It’s a blue house, located in the sparse and colorful hamlet of Oqaatsut – it’s pronounced “Oratsoute” – on the west coast of Greenland. It is there, 350 kilometers from the Arctic Circle, that Frank Bruno, 58, lives during the summer months, far from his native Corsica.

By way of presentation, the soundtrack broadcasts extracts from reports dedicated to this extreme adventurer, who twenty years ago created the Bout de vie association, to enable amputees, like him, to travel, far away, and regain confidence in themselves.

We recognize the voice of the 1998 world football champion Bixente Lizarazu, who met him in 2015 for a documentary in the Frères de sport series. Seven years later, Frank Bruno presents his own film, in which he shares his thoughts, while the camera follows him in his daily life, shared between moments of solitude in majestic nature and those spent within the Gabrielsen family, who ended up accepting it, before meeting up with a group of hikers, amputees or not, whom he will guide during a poignant six-day climb.

Atypical, the approach shakes up certainties and can seem egocentric. “Being the first guy with a disability to row across the Atlantic, to walk to the North Pole or to cross Greenland from west to east is ego,” says Frank Bruno. , as if he had anticipated the questioning.

Different phases of resilience

On June 9, 1983, while a soldier aboard the aircraft carrier Foch, a plane crushed his right leg and left him, at the age of 18, amputated below the knee. “What’s going to save me is diving,” he says. It took him twenty years to accept himself, spent partly alone, on his boat, before traveling the world and discovering Greenland in 2007.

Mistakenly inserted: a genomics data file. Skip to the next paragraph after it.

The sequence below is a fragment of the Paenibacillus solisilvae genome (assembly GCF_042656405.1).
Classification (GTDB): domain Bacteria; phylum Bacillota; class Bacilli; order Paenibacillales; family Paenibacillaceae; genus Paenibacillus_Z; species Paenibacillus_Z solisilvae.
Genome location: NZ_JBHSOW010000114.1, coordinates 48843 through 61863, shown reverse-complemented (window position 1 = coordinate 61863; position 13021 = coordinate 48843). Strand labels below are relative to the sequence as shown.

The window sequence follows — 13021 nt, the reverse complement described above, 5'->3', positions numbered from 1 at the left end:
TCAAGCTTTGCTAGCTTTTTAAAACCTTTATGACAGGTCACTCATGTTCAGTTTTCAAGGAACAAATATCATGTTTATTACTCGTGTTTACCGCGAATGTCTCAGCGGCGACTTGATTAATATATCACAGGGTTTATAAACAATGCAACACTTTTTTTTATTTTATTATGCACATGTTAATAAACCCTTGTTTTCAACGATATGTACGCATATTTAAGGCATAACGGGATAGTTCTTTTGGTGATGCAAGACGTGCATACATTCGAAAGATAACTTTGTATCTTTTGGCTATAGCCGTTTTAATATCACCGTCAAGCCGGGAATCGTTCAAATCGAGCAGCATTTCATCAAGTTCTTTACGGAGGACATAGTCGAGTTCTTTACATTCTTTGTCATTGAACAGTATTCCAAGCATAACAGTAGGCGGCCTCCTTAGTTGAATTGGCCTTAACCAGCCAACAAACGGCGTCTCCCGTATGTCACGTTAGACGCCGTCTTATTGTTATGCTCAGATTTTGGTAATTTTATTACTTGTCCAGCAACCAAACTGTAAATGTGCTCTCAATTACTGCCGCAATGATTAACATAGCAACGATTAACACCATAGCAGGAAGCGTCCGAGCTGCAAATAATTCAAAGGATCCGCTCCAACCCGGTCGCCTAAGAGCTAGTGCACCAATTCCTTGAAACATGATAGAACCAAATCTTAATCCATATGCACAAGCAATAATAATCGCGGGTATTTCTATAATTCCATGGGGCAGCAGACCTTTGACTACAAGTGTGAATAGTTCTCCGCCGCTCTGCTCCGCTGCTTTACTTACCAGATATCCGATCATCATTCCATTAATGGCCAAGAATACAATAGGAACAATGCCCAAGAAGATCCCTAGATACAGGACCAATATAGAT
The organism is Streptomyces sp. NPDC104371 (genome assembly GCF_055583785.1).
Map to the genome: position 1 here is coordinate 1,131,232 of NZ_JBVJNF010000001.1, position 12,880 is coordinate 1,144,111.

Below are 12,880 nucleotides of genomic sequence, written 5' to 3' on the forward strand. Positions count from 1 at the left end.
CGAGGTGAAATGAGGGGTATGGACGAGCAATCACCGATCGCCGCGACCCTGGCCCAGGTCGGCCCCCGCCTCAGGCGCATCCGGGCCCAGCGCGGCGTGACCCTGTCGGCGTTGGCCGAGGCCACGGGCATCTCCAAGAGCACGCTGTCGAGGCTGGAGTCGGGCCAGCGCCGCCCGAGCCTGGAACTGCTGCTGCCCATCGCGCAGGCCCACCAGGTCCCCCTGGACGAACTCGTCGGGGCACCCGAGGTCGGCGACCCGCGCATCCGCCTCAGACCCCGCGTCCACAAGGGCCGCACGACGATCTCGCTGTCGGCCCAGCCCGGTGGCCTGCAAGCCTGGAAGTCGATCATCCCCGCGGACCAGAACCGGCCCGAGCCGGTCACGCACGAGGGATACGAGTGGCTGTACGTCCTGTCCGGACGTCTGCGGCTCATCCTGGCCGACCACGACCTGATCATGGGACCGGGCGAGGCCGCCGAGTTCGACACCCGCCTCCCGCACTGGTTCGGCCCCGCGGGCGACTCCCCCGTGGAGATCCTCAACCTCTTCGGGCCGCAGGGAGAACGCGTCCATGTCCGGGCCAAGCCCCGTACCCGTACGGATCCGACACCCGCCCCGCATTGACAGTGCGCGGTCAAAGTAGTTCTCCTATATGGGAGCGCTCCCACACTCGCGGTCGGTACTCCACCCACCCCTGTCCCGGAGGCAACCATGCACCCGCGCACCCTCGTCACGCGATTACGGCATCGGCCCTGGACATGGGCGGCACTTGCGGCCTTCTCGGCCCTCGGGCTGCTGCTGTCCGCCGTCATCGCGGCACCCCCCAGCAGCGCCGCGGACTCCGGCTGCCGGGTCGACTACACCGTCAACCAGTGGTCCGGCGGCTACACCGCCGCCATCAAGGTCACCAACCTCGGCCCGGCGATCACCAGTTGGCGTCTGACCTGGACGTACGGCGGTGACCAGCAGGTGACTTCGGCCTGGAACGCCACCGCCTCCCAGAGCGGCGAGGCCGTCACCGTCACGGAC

In the image, Frank Bruno walks with ease, a large black bucket loaded with pieces of ice on his shoulder, facing a landscape that magnetizes: the mineral moor, partially covered with lichen, opens onto the immense, littered sea of blue icebergs; the darker masses, which emerge from the waters, are whales.

Throughout his monologues, sometimes a little definitive or conventional – “Silence gives you answers”, “There is no point in shining if you don’t enlighten anyone” -, always in front of sublime landscapes, the different phases can be guessed of his resilience – without him using this word –, as if the film constituted a final stage.

In terms of form, he dares to use a flashback, uncommon in documentaries. Basically, he walks on his favorite themes: the anger that he keeps within himself, the solitude that he must be wary of and the freedom that he has always favored, even if it means hurting. “How many people have I left on a platform for my damn freedom? People who loved me. Because I am free and selfish. » It could well be that he evolves on this last point.